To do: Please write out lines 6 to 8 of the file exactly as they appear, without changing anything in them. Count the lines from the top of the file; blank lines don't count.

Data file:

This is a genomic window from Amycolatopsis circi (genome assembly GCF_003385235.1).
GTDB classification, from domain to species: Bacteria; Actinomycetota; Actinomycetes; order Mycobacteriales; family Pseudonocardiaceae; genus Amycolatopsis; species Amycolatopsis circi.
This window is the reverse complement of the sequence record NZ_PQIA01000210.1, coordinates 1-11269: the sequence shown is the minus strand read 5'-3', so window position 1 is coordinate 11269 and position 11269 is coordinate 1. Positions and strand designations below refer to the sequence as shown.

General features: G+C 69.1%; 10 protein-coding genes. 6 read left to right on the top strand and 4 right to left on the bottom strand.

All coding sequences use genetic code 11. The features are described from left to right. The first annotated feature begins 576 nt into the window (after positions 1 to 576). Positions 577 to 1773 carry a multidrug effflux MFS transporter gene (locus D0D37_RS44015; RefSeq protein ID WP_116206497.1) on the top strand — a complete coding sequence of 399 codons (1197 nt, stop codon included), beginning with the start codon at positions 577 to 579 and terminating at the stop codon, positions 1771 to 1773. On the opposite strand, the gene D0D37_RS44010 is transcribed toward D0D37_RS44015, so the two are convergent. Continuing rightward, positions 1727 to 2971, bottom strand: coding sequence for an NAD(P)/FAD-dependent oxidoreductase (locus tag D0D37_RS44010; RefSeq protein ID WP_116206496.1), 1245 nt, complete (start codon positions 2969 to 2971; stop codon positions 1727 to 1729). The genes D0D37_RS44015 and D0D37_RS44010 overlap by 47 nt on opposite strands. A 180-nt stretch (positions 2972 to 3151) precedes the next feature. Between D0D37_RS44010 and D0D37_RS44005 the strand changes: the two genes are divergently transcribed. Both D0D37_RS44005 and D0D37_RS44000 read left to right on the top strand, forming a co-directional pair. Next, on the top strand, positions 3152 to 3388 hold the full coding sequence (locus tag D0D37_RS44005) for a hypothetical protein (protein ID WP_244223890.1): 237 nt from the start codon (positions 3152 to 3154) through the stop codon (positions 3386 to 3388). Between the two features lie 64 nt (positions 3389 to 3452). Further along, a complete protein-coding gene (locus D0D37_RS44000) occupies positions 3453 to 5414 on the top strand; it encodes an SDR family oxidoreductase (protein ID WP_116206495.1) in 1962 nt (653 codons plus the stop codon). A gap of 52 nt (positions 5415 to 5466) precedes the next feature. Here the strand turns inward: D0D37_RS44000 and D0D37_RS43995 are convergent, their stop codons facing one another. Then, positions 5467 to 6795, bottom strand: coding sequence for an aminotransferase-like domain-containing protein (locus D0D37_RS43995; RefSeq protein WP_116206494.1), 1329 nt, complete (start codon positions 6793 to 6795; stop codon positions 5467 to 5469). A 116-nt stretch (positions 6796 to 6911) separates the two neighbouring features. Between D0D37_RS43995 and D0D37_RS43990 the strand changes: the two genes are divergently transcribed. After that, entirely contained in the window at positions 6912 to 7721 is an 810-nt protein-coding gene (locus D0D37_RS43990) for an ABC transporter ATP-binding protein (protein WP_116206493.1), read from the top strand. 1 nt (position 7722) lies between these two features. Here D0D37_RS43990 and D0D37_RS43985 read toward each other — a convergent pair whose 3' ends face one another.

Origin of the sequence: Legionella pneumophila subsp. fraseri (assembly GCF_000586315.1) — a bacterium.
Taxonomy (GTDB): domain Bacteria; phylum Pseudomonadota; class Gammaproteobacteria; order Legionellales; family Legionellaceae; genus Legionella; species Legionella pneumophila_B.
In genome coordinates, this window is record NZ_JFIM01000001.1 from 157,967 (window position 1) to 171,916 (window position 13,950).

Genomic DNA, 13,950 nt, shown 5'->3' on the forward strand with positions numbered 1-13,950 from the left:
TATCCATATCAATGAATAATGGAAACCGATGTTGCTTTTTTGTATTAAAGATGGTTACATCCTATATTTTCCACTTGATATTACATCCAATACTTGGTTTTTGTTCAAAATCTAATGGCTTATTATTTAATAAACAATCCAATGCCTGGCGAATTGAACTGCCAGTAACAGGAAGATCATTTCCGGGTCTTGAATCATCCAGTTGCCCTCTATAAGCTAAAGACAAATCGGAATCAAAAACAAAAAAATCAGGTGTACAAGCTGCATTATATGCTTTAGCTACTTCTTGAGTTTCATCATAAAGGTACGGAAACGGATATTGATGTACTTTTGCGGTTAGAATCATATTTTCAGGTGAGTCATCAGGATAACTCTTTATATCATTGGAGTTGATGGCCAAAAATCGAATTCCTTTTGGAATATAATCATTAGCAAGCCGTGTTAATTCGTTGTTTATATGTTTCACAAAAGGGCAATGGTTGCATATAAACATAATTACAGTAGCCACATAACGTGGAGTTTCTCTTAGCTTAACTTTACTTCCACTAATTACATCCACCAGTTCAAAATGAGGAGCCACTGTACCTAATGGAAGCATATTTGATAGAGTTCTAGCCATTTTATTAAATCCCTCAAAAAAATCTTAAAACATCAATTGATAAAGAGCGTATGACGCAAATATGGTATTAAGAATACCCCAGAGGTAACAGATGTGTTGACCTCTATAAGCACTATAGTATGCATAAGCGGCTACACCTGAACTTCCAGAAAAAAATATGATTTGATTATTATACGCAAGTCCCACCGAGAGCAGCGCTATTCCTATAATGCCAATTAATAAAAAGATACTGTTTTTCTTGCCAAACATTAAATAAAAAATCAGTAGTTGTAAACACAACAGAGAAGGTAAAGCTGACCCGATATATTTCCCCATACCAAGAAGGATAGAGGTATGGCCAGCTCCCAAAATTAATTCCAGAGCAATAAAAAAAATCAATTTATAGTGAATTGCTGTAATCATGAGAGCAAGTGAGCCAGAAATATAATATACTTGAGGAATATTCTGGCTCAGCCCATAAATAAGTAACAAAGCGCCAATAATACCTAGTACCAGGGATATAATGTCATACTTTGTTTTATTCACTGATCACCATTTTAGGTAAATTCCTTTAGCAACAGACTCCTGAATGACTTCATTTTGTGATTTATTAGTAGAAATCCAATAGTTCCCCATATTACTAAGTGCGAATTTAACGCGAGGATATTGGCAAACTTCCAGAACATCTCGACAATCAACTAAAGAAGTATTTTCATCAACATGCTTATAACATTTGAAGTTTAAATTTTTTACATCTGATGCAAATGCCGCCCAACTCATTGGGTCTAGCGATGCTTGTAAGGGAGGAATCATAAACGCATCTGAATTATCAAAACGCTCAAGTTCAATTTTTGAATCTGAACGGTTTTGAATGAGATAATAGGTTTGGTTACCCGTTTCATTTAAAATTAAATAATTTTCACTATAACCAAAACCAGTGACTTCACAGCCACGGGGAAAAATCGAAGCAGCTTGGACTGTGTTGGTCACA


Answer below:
Origin of the sequence: Legionella pneumophila subsp. fraseri (assembly GCF_000586315.1) — a bacterium.
Taxonomy (GTDB): domain Bacteria; phylum Pseudomonadota; class Gammaproteobacteria; order Legionellales; family Legionellaceae; genus Legionella; species Legionella pneumophila_B.
In genome coordinates, this window is record NZ_JFIM01000001.1 from 157,967 (window position 1) to 171,916 (window position 13,950).